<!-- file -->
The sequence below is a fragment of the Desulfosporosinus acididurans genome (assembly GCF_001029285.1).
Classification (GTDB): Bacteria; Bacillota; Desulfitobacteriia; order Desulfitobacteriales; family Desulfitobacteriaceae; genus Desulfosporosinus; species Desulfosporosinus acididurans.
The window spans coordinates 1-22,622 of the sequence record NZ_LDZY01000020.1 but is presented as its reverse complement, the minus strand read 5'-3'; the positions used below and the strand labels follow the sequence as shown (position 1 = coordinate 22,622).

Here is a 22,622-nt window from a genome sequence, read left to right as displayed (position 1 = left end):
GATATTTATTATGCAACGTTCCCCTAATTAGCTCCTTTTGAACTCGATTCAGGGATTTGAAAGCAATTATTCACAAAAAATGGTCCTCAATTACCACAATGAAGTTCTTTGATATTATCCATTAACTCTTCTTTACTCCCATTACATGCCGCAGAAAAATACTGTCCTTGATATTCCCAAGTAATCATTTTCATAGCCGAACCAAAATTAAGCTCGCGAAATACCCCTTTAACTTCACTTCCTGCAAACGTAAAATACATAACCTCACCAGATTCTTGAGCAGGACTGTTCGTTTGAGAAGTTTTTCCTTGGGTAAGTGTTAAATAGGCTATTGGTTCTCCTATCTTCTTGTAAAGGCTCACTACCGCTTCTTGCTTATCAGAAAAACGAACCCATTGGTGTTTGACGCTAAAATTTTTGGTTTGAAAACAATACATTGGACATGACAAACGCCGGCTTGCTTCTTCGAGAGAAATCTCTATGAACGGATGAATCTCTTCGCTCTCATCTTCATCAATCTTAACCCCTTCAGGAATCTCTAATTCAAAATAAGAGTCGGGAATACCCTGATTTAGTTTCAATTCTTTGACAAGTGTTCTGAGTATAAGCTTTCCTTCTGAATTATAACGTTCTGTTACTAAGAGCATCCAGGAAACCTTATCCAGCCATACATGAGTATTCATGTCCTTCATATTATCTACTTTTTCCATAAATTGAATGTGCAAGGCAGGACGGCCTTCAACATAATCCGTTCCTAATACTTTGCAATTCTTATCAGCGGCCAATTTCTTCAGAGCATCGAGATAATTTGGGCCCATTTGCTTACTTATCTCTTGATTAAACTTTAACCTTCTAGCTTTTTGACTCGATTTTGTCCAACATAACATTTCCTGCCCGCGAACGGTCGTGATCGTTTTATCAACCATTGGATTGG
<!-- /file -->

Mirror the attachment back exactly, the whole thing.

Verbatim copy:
The sequence below is a fragment of the Desulfosporosinus acididurans genome (assembly GCF_001029285.1).
Classification (GTDB): Bacteria; Bacillota; Desulfitobacteriia; order Desulfitobacteriales; family Desulfitobacteriaceae; genus Desulfosporosinus; species Desulfosporosinus acididurans.
The window spans coordinates 1-22,622 of the sequence record NZ_LDZY01000020.1 but is presented as its reverse complement, the minus strand read 5'-3'; the positions used below and the strand labels follow the sequence as shown (position 1 = coordinate 22,622).

Here is a 22,622-nt window from a genome sequence, read left to right as displayed (position 1 = left end):
GATATTTATTATGCAACGTTCCCCTAATTAGCTCCTTTTGAACTCGATTCAGGGATTTGAAAGCAATTATTCACAAAAAATGGTCCTCAATTACCACAATGAAGTTCTTTGATATTATCCATTAACTCTTCTTTACTCCCATTACATGCCGCAGAAAAATACTGTCCTTGATATTCCCAAGTAATCATTTTCATAGCCGAACCAAAATTAAGCTCGCGAAATACCCCTTTAACTTCACTTCCTGCAAACGTAAAATACATAACCTCACCAGATTCTTGAGCAGGACTGTTCGTTTGAGAAGTTTTTCCTTGGGTAAGTGTTAAATAGGCTATTGGTTCTCCTATCTTCTTGTAAAGGCTCACTACCGCTTCTTGCTTATCAGAAAAACGAACCCATTGGTGTTTGACGCTAAAATTTTTGGTTTGAAAACAATACATTGGACATGACAAACGCCGGCTTGCTTCTTCGAGAGAAATCTCTATGAACGGATGAATCTCTTCGCTCTCATCTTCATCAATCTTAACCCCTTCAGGAATCTCTAATTCAAAATAAGAGTCGGGAATACCCTGATTTAGTTTCAATTCTTTGACAAGTGTTCTGAGTATAAGCTTTCCTTCTGAATTATAACGTTCTGTTACTAAGAGCATCCAGGAAACCTTATCCAGCCATACATGAGTATTCATGTCCTTCATATTATCTACTTTTTCCATAAATTGAATGTGCAAGGCAGGACGGCCTTCAACATAATCCGTTCCTAATACTTTGCAATTCTTATCAGCGGCCAATTTCTTCAGAGCATCGAGATAATTTGGGCCCATTTGCTTACTTATCTCTTGATTAAACTTTAACCTTCTAGCTTTTTGACTCGATTTTGTCCAACATAACATTTCCTGCCCGCGAACGGTCGTGATCGTTTTATCAACCATTGGATTGG